I’m currently working with one specific NP-hard problem in scheduling. There is an efficient approximation algorithm for this problem, and I am trying to show that this algorithm outputs an answer that is not much worse than the optimal solution.  In other words, I am trying to prove that this algorithm is an \alpha-approximation algorithm, for some value of \alpha (our current conjecture is that \alpha is around 5/4).  In layman terms, there is an equation that I’m trying to prove is true.  Maybe I’ll go into the more technical details another time.

So what do I actually do on a day-to-day basis?  I sit down and think about my problem.  This usually involves me trying to figure out various properties of schedules from the given hypothesis, or attempting to solve the problem for a more restrained class of problems.  When I discover something new or interesting, I write it up in latex and also discuss it in meetings with my supervisor.

Do you enjoy it?

In terms of the actual work, yes I enjoy it very much.  I think I got lucky to have been matched with a great supervisor who gave me a problem that I found really interesting, and one that is not too impossible to solve (i.e. not as hard as proving Fermat’s Last Theorem).  I had already had enough background knowledge on the subject that I could get started thinking about the problem almost straight away.  As corny as it sounds, I find it quite exciting to work on and make progress on a problem that nobody else has solved.  I’ve enjoyed the research enough that it has motivated me to apply to graduate school.  I’d highly recommend this to anyone who loves thinking about challenging mathematical problems.

In terms of perks, the job does not give free food (or even free coffee), nor does it have an amazing office with scooters and nap pods.  It also does not have the financial incentives as that of a software engineer.  However, it has one amazing perk: flexibility.  I try to work regular 9-5 hours (well, normally 10:30-5), but I love that I can shift it around whenever I need to.  The only things that I need in order to work is pen and paper, so it really doesn’t matter where I am located. I can work at home if I don’t feel like going outside that day, or I can go rock climbing from noon to 3pm, and work before and after.  I can take days off without giving in any notice; I just have to make sure I show up to the scheduled meetings I have with my supervisor twice a week.  It doesn’t matter whether a day is a weekday, weekend, or a holiday; I can decide to work as much or as little as I want.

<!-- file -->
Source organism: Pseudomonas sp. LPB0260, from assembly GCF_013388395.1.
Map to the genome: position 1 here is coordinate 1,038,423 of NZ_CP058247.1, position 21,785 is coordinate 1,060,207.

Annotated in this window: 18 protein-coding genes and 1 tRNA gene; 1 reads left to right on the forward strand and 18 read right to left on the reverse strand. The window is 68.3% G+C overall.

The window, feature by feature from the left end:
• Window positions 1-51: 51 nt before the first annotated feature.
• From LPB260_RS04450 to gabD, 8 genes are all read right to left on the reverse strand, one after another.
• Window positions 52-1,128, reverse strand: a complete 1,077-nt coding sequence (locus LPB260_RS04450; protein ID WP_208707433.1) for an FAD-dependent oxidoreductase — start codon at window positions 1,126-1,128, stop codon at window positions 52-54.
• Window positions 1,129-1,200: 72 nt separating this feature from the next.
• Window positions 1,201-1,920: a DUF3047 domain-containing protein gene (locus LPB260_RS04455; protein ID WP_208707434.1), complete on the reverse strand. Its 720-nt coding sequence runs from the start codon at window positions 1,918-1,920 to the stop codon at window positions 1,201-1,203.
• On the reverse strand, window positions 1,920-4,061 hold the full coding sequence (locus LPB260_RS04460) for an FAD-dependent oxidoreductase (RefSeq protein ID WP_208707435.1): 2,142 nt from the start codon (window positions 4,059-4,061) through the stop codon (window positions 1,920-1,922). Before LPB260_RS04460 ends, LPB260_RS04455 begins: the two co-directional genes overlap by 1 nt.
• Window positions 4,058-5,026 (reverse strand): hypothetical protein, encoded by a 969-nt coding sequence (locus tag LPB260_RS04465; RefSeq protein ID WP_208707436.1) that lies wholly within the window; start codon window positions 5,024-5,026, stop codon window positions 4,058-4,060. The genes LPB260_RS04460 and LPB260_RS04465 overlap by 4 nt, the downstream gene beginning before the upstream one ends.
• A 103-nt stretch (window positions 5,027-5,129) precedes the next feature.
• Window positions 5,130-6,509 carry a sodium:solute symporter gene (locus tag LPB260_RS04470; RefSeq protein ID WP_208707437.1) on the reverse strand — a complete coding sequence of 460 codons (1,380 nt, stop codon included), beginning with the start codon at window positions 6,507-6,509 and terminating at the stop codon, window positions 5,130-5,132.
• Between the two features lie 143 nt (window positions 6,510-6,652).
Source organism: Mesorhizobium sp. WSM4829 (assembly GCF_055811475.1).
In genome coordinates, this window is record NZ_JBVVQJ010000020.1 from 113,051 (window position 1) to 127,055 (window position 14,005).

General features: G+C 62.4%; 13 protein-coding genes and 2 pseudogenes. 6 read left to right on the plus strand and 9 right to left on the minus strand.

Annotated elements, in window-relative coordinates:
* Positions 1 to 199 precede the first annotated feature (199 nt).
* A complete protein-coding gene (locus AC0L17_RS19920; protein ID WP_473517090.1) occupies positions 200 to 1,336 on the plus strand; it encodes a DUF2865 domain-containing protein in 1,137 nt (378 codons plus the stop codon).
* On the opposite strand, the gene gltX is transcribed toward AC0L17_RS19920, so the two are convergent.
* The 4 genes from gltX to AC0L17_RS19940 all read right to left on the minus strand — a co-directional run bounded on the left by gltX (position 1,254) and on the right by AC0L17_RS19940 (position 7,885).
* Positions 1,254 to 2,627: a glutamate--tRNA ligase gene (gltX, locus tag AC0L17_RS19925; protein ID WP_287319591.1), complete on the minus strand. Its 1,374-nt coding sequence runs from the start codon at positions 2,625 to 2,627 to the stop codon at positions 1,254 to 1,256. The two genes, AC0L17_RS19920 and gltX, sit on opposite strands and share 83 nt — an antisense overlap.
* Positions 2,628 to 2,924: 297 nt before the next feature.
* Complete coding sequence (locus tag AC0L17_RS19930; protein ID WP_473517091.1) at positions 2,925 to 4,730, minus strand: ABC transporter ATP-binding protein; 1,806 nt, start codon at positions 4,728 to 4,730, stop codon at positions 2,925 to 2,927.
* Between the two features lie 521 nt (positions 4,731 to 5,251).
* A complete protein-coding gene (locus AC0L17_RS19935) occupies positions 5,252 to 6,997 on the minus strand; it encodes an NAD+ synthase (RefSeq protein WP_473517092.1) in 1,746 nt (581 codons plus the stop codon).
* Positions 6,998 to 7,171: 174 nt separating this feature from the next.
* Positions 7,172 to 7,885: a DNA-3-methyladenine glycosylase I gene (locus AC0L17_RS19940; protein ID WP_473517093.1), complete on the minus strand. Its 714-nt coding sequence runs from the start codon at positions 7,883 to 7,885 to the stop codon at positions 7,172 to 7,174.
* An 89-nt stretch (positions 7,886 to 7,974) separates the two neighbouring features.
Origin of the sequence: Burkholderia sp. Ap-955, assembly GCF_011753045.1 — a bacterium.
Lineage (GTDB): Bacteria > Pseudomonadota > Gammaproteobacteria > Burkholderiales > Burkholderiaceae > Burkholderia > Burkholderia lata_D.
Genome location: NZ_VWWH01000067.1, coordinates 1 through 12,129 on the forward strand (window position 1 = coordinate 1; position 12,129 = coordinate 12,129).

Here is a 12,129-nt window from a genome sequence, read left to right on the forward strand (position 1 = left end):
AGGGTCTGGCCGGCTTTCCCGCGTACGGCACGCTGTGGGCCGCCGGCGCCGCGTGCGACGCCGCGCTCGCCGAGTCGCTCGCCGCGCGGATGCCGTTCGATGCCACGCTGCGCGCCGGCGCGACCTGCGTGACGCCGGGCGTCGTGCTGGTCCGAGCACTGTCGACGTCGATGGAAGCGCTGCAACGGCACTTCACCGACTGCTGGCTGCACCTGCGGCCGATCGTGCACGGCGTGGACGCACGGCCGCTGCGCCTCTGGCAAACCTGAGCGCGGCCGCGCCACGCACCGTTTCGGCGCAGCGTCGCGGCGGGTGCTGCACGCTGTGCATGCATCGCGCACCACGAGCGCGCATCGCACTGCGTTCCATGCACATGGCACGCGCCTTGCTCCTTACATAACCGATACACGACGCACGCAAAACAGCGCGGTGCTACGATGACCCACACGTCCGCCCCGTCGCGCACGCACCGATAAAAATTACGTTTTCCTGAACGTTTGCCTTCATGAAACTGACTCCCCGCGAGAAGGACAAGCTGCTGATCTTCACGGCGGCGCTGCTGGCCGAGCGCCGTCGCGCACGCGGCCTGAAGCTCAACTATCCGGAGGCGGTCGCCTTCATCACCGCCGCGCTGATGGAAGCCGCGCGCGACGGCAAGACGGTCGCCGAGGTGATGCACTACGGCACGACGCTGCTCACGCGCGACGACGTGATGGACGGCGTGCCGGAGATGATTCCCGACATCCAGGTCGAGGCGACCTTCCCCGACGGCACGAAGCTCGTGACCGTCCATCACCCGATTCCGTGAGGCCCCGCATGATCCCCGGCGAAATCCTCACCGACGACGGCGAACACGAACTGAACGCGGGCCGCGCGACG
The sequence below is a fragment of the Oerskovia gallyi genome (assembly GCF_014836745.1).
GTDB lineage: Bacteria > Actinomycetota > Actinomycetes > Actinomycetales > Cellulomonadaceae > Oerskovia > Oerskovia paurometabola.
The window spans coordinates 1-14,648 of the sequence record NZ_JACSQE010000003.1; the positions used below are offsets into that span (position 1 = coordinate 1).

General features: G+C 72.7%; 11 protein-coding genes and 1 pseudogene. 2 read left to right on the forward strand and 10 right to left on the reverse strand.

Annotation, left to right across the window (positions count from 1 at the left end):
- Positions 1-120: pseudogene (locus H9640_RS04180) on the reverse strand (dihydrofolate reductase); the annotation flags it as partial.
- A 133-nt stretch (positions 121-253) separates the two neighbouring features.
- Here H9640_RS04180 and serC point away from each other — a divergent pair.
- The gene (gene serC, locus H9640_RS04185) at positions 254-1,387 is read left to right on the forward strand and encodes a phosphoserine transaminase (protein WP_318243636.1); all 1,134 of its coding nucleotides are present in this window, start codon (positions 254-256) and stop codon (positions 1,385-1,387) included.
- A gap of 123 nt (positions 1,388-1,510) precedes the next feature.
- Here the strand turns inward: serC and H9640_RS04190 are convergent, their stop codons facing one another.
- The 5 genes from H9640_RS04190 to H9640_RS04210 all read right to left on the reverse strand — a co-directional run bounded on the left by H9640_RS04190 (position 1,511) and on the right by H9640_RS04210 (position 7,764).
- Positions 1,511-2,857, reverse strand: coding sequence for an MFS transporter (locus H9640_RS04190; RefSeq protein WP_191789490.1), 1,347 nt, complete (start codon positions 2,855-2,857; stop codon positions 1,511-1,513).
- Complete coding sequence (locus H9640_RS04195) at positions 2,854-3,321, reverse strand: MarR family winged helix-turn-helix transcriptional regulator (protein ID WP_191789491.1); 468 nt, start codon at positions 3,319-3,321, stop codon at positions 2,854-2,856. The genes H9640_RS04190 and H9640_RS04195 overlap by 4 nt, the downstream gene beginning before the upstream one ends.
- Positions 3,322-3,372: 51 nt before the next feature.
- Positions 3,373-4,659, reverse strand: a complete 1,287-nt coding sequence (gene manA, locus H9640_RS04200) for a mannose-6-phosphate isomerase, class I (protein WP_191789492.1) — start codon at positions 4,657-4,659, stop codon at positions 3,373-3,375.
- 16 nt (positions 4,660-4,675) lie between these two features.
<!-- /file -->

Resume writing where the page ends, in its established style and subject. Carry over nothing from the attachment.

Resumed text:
I see you slacking off all the time.  Do you actually work?

This might actually be the question that I’ve been asked most often.  Contrary to popular belief, the claim that “Jackie never works” is false.  Even though the number of hours I spend in the office every day is usually fewer than 7, I work assiduously both in and out of the office. Sometimes when I come home and I have nothing to do at 9pm, I sit at my desk with pen and paper thinking about my problem while occasionally watching YouTube videos (yes my life is that exciting!!). Or if a small problem has been bothering me the entire day, I feel the need to resolve it before I go to sleep.


I applied.

Are you going to go into academia?

So there it is, the FAQ’s I’ve gotten this summer.  Of course, this could just be me pretentiously answering questions about myself that nobody actually asked me. In that case, here are the answers that you never wanted.